2. Case Presentation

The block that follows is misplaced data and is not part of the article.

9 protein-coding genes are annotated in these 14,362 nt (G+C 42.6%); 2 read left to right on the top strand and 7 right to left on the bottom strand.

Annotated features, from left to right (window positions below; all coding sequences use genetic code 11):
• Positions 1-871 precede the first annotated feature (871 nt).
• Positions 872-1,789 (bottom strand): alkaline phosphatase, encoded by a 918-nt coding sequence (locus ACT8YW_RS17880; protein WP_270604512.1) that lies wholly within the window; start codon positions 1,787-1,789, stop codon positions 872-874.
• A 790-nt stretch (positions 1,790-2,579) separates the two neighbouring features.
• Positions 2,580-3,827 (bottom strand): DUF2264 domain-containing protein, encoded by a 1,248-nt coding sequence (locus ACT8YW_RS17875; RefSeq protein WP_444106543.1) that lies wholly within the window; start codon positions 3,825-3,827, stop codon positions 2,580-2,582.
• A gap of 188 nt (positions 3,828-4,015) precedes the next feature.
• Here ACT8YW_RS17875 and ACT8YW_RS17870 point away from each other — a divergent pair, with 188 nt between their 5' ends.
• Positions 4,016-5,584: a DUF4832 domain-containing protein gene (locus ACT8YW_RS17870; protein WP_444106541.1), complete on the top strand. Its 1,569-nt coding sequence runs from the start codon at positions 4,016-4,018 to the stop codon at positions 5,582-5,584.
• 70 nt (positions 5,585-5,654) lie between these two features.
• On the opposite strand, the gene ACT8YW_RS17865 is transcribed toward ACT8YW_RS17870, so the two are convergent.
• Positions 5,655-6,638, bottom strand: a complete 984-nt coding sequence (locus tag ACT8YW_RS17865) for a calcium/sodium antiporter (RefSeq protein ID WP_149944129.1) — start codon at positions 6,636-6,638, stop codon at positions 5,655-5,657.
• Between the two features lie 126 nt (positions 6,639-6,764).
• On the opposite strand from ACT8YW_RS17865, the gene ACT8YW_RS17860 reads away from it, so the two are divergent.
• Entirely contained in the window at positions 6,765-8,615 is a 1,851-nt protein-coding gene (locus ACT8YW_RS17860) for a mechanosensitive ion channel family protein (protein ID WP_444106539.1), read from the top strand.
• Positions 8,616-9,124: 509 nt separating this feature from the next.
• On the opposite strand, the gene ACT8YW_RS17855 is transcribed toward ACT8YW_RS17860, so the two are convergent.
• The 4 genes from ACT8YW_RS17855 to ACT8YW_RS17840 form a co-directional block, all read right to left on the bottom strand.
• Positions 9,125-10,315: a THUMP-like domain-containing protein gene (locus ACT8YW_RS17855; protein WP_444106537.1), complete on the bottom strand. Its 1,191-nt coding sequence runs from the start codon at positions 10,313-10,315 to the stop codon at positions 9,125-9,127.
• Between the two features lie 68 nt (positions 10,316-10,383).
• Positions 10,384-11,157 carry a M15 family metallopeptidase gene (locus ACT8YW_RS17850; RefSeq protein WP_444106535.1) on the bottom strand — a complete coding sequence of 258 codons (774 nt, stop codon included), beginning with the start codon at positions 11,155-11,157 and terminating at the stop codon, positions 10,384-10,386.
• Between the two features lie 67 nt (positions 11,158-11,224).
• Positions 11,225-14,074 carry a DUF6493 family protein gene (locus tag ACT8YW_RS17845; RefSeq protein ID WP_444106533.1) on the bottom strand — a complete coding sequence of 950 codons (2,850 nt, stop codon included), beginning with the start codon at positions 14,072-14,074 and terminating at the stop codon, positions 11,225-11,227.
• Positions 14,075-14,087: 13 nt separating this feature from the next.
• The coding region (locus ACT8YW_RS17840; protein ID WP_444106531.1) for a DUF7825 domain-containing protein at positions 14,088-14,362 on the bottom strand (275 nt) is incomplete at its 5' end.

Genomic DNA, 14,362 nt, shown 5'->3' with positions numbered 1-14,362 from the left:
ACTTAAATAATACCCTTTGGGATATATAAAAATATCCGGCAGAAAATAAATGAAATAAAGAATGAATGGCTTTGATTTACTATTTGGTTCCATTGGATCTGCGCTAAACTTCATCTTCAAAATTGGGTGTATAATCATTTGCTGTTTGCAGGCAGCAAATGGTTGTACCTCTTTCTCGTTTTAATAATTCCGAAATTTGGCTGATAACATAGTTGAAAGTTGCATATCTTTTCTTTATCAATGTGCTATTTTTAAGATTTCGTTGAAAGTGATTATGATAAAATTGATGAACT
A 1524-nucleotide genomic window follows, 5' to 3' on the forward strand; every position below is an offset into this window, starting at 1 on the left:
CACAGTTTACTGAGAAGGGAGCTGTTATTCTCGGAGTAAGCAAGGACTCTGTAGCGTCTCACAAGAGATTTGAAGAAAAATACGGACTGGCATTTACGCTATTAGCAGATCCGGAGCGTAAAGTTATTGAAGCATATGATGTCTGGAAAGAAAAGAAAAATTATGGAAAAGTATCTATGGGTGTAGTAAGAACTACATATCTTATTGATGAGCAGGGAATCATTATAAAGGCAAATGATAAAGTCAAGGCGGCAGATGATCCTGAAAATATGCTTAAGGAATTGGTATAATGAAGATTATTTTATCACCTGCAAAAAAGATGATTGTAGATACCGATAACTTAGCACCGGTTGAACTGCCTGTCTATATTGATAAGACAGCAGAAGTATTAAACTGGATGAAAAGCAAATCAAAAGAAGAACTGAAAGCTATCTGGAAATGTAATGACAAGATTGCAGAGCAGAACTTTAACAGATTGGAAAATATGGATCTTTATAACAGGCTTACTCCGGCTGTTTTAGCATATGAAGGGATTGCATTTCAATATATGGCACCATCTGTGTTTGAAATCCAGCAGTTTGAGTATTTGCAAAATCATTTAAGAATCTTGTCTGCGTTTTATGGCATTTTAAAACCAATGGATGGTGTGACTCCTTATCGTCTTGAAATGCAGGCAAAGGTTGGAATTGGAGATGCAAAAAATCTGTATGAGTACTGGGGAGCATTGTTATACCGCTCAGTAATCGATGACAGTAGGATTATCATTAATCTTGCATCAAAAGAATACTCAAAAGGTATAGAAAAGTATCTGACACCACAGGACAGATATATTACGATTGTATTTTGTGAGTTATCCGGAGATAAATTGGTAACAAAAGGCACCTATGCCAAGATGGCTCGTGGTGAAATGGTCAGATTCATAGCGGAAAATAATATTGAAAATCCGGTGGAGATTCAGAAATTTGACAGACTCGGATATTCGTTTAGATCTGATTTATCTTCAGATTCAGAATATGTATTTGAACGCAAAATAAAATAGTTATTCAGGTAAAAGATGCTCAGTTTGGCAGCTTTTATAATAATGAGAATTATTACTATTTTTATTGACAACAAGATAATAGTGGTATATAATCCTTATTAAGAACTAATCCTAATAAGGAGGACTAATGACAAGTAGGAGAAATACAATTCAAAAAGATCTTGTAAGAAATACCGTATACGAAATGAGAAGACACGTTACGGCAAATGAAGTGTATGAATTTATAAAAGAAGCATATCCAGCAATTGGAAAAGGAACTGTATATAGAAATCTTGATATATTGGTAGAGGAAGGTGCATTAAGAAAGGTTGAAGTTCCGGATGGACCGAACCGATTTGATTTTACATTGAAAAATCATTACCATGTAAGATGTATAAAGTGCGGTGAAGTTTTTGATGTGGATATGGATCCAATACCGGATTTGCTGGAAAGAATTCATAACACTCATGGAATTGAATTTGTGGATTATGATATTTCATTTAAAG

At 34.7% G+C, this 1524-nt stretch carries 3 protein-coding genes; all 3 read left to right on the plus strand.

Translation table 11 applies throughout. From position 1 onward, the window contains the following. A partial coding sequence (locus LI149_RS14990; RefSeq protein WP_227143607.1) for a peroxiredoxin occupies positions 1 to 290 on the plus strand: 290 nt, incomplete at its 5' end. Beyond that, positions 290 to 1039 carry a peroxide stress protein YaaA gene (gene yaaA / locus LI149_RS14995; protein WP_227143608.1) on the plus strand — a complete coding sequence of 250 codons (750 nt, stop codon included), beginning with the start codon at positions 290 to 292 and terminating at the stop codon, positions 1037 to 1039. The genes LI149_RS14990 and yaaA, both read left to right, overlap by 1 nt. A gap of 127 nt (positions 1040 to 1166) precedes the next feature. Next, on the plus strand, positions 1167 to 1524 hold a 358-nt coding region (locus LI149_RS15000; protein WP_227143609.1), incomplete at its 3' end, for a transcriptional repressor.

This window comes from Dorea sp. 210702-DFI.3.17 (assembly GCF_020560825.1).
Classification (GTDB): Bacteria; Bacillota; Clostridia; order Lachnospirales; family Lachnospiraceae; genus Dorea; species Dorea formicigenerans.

A 54-year-old male presented initially in February 2013 with left axillary lymphadenopathy. He was diagnosed with stage IIA nodular lymphocyte predominant Hodgkin lymphoma (NLPHL) and received two cycles of ABVD (adriamycin, bleomycin, vinblastine, and dacarbazine) before he became lost to follow-up. In March 2014, he presented again with biopsy-proven relapsing NLPHL. A bone marrow aspirate was performed at that time, revealing an unremarkable flow analysis and a normal karyotype (46XY ). He received three cycles of R-EPOCH (rituximab, etoposide, prednisone, vincristine, cyclophosphamide, and doxorubicin) with additional radiation therapy to the left axillary region for residual disease. He remained in complete remission until May 2018, when he presented with fatigue, a 25 kg weight loss over three months and was found to be anemic with a hemoglobin (Hgb) of 7.2 g/dL, platelet count (Plt) of 159 × 103/µL, and a white blood cell count (WBC) of 6.1 × 103/µL. Peripheral blood smear revealed a neutrophilic left-shift with 3% myelocytes, 2% metamyelocytes, and 6% eosinophils. Evaluation of the red blood cells (RBC) revealed marked anisopoikilocytosis, teardrop cells, and 2% nucleated RBC. No circulating blasts were seen. FDG-PET/CT displayed extensive FDG-avid lymphadenopathy (SUVmax∼10) with splenomegaly measuring 18.4 cm. Bone marrow (BM) biopsy demonstrated a hypercellular BM with left-shifted myeloid hyperplasia but less than 1% blasts (Figure 1(a)), an increased myeloid to erythroid ratio (>5 : 1) and diffuse grade 3 reticulin fibrosis (Figure 1(b)). Cytogenetics revealed a 46XY, del(6) (p21.2p24), t(22; 9; 11) (q11.2, p24, p11.2) /46XY, del(9)  karyotype with fluorescent in situ hybridization (FISH) analysis showing absence of a BCR-ABL1 rearrangement, but three copies of BCR (Figure 2). The third copy of BCR was identified to be on the short arm terminus of chromosome 9 resulting in a BCR-JAK2 fusion as suggested with an additional JAK2 (9p24.1) probe (not shown). The rearrangement was confirmed with RNA sequencing, which revealed a break in exon 1 of BCR (nucleotide 1107 and codon 369) and a break in exon 17 of JAK2 (nucleotide 2171 and codon 724) leading to an in-frame fusion. The resulting product included the coiled-coil oligodimerization domain of BCR as well as the area distal to the pseudokinase domain (JH2) of JAK2, thereby maintaining the active tyrosine kinase domain (JH1) in exon 19. Additional mutation analysis was negative for JAK2 V617 F or alterations in CALR, PDGFRA, PDGFRB, or FGFR1 but did reveal an alteration in CD36 (c.157_158AA > G_p.N53 fs 24). Excisional biopsy of a lymph node ruled out lymphoma, but revealed extensive extramedullary involvement of the same myeloid malignancy with prominent erythroid precursors, atypical megakaryocytes, and left-shifted myeloid cells without increase of blasts (Figure 3). Importantly, the same BCR-JAK2 translocation was identified in the biopsy and confirmed with RNA sequencing.